Steel Markets

Notes from Metalcon 2013

Written by John Packard

For the past three days, Steel Market Update has been canvassing those attending the Metalcon show in downtown Atlanta. We spoke with manufacturers associated with the metal building, architectural panel and various construction products as well as their service center, steel mill, trading company, paint and toll processors.

We heard mixed results regarding 2013 versus where business rates were at during the prior year. In most cases the results were either up a few percentage points or down a few percentages point. Collectively, the feel was the year has been “ok” – but not as good as expected this time last year.

The main flat rolled products used in metal building, architectural panel and construction products are; hot rolled (purlin), galvanized and Galvalume. The industry uses a tremendous amount of prepainted coated steels.

The group of manufacturers and their suppliers which are associated with Metalcon tend to be involved in the light gauge (thin steels) markets which are areas attractive to foreign imports. We held discussions where selling prices were referenced regarding Asian prepainted steels (India, China, Taiwan, Korea) were in some cases $160 per ton below the domestic market. A domestic mill which also paints steel for their clients is convinced that there will be a surge of cheap galvanized, Galvalume and prepainted steels come first quarter 2014.

During a conversation with a paint company he told SMU that the tonnage of prepainted steel coming into the United States during one month was enough to keep a domestic paint line busy for up to five months.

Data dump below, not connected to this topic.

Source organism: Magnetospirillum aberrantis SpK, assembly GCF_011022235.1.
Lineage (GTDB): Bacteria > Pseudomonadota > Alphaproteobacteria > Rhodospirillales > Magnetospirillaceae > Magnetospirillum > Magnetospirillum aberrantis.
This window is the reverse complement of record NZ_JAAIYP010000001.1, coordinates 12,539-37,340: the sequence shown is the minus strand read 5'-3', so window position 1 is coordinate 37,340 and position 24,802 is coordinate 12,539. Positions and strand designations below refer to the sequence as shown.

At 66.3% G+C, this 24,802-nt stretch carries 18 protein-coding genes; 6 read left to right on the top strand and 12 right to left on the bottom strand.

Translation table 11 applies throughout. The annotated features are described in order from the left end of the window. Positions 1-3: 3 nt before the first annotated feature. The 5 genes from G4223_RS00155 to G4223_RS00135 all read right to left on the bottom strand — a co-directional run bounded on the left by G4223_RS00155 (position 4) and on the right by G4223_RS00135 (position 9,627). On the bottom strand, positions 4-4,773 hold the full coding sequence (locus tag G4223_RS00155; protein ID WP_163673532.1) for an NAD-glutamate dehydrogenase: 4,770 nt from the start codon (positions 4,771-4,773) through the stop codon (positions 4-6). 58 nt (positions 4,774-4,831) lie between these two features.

With the spot price increase announcements being made in conjunction with the opening of Metalcon pricing was a topic for discussion.  Everyone wanted to discuss both spot and contract price negotiations.

One of the smaller domestic mills told us during a one-on-one meeting with SMU, “No one seems desperate, either from the mill side or the buyers’ side. The price increases that the mills want seem to be posturing. They are setting the tone for contract negotiations.”

When we spoke to the larger mills they were adamant that they would collect higher prices and that prices would not drop between now and the end of the year.

Many of the large manufacturing companies wanted to discuss contract negotiations with the domestic mills. A number of the companies pointed to the differences between a small company and a much larger company. “The differentials between larger and smaller buyers need to remain,” is what one corporate buyer told us. That buyer was less concerned about paying a higher price and more interested in making sure their competitive advantage did not disappear during the negotiation process.

We spoke with two buyers earlier this week at Metalcon who told us, “The mills have to decide what they want. They want guaranteed tonnage or they don’t. Some mills will tell you that they want to fill their mill profitably…We need to know what the price increase is based on. Our big box customers will not accept a price increase without justification.” Just prior to concluding our discussion one of the buyers told us, “I don’t believe there won’t be an index deal available [when all is said and done].” At the same time both buyers admitted negotiations could drag into next year and that their purchases of foreign steel would most likely increase because of the dragging negotiations.  “We started negotiations three months ago,” they told us, “we have yet to get a firm price from [mill name removed].”

We also heard from multiple distribution sources that volumes are decent but there continues to be a drag on margins. The market continues to be a very competitive place to operate.

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